Dead Sea – Jordan Valley (02.12.16)

Eerily desolate, blindingly hot and strangely spellbinding, the Dead Sea is the world’s deepest hyper-saline lake. Two million years ago the land between the Mediterranean Sea and Rift Valley rose to permanently cut off the Jezreel Valley.


Since then, as the crusty watermarks highlight, Dead Sea levels have ebbed and flowed, leaving mineral-rich soils and healthy waters. Long ago it attracted the health-conscious Aristotle and Cleopatra, among others, and continues to appeal to curious tourists and spa patients today.

Even though I first took a Dead Sea plunge thirty years ago, when travelling down the Palestine-Israel west coast, I was just as enthralled this week when I re-visited it from the Jordanian side.

It is, after all, fascinating.


Its high viscosity draws travellers in to experience swimming with an astronaut-style feeling of weightlessness. I recommend the experience of bobbing like balsa-wood at least once. Snatching a photo reading a newspaper, mid-float, remains on any self-righteous international traveller’s ‘must-haves’. Certainly in today’s selfie-world any social media savvy snapper cannot resist it. Furthermore, despite the (let’s face it) pretty unpleasant feeling of uber-salty water zapping any cuts or bites you were relatively unaware of, a swim in the Dead Sea is great fun. For about a minute. Oh… and unless you enjoy torture, make sure you don’t splash or rub your eyes before your post plunge shower.


I do recommend a trip, as thankfully, in addition to the surreal scenery, there is a pleasant selection of coastal hotels in place to offer weary travellers a chance to sample the healing powers of the local environment, to a backdrop of refreshingly saline-free swimming pools and relaxing spas. With almost guaranteed year-round summer sunshine weather, we at Nomadic Thoughts often suggest a blast of Dead Sea R&R between trips to, from and around the Kings Highway with its array of jaw-dropping Jordanian historical sites and landscapes.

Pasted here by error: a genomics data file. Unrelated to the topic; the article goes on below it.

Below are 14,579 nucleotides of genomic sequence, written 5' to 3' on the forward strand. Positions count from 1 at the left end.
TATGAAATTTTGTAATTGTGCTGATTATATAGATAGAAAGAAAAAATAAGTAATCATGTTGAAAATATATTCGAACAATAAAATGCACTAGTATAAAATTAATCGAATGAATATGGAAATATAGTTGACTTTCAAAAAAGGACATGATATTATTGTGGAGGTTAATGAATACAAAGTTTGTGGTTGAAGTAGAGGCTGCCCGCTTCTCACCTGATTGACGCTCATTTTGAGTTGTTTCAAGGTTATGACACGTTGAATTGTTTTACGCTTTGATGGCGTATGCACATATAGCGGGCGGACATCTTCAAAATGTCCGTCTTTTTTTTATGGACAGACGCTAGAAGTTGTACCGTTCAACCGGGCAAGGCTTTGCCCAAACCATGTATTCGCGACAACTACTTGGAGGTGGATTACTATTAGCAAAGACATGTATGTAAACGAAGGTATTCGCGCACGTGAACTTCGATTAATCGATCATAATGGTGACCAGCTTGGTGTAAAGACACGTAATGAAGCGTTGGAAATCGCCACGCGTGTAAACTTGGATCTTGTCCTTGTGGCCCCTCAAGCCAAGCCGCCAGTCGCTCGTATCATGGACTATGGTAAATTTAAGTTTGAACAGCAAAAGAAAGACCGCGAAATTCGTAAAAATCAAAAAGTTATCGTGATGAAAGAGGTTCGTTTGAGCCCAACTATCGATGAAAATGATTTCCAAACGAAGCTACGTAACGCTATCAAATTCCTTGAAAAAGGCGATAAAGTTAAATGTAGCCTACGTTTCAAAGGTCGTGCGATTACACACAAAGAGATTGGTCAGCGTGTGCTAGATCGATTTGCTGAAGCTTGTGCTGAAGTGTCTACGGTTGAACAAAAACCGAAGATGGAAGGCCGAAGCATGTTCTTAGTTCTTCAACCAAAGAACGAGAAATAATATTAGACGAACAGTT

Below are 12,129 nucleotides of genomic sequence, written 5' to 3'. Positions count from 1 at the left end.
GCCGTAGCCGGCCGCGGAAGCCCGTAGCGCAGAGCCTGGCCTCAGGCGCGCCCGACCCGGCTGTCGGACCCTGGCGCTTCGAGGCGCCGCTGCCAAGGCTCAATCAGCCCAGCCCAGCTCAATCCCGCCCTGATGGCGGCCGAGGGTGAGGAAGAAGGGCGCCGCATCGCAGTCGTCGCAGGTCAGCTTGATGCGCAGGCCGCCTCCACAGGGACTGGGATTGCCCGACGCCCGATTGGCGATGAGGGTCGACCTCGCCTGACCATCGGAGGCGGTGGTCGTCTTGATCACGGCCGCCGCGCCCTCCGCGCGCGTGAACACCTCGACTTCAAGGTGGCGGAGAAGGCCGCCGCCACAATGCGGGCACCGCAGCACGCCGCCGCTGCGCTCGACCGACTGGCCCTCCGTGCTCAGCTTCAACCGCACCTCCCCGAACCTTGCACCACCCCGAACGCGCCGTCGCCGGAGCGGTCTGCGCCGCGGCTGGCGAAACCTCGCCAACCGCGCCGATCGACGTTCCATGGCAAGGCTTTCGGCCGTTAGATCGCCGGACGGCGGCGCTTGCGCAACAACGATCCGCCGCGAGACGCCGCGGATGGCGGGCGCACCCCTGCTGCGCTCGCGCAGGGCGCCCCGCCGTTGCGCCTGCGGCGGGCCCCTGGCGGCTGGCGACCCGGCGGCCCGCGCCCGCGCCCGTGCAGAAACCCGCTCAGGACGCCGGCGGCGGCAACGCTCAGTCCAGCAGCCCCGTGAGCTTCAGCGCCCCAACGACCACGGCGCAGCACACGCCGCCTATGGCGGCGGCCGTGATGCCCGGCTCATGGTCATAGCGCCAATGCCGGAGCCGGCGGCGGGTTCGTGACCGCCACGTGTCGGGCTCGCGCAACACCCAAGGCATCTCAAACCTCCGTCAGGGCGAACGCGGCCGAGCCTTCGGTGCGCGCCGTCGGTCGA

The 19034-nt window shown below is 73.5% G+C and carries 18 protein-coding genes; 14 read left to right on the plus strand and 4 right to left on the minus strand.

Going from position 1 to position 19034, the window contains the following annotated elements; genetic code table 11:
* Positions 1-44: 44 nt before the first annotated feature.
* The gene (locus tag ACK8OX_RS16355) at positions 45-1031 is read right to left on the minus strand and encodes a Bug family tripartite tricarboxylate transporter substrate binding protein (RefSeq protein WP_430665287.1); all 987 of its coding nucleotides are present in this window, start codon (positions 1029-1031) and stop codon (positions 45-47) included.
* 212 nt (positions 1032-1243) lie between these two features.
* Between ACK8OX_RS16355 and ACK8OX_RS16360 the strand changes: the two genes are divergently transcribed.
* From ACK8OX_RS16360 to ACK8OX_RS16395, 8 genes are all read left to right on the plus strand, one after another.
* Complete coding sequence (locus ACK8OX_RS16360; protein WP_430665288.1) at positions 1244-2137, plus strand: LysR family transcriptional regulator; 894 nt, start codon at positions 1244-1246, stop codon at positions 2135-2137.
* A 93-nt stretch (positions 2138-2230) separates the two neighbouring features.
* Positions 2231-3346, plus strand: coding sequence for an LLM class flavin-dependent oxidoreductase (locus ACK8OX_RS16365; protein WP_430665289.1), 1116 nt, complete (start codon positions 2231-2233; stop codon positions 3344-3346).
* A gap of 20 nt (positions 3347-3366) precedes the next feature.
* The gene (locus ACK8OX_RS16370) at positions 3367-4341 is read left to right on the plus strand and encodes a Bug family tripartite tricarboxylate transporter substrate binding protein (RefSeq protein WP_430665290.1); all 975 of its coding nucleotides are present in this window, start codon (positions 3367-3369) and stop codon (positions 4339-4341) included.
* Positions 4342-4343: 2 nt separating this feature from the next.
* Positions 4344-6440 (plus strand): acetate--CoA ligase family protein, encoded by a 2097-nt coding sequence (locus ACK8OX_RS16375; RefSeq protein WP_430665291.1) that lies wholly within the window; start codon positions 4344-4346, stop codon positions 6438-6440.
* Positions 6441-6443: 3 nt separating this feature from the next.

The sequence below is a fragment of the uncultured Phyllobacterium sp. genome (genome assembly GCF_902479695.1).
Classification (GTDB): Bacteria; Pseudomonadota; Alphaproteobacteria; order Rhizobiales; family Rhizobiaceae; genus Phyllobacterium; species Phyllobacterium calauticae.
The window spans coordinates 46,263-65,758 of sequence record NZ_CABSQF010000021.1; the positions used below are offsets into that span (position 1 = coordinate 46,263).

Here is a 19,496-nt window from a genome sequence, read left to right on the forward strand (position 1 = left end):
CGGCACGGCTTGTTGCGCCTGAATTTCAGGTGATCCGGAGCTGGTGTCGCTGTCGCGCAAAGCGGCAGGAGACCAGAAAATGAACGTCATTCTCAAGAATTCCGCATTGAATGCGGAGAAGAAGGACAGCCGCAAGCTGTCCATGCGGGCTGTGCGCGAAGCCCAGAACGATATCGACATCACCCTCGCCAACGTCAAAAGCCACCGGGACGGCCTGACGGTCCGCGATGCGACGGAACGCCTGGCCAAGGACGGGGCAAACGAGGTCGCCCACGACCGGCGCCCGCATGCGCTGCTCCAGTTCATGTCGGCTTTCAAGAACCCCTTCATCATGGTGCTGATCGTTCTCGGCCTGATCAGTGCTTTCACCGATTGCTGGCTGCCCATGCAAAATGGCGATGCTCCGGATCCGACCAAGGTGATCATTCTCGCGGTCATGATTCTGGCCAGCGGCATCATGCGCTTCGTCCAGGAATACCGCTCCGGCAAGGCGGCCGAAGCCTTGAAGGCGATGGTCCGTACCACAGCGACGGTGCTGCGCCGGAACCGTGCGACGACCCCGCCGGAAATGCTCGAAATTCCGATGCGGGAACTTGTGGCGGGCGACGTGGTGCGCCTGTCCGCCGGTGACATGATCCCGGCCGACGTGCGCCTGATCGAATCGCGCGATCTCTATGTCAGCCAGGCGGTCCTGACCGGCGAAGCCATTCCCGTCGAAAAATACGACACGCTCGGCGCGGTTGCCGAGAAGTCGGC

As my photos taken this week show, the translucent blue coastal waters with inviting white surf are deceptive. Closer analysis shows that far from powdery white sand, the salt-caked rocks and beaches that make up the Dead Sea shore are difficult to navigate.



So when choosing where to cast off, be careful. Wear shoes and prepare for a pretty quick ‘in and out’. For my part I wouldn’t call it a refreshing swim. More of an experience, than a cooling splash about.

It is well worth it though, not least as you will certainly appreciate where you are. At the lowest point on earth, 429m below sea level, sandwiched between the African and Arabian tectonic plates. Surrounded by salt and scenery created by the Dead Sea’s location in the Judaean Mountains‘ rain-shadow. It’s dryer than the most parched desert, receiving barely 10cm of annual rainfall, experiencing temperatures of up to 46°c in June/July.


Shore side, as you experience the daily temperature rise, it is very easy to understand how seven million tons of water evaporate every 24 hours, leaving a viscous sea with salinity capacity from 26% to 35%, which is 9.6 times saltier than the world’s oceans.

A coating of warm sunshine, along with life-enhancing, mineral-blessed seawater, low atmospheric pressure, minimal pollen allergies, respiratory enhancing saline-based air and the legendary powers of the Sea’s mud – all this will put a stride into your holiday step.



Mujib Nature Reserve, from Mujib Dead Sea Bridge.

Mujib Nature Reserve, from Mujib Dead Sea Bridge.


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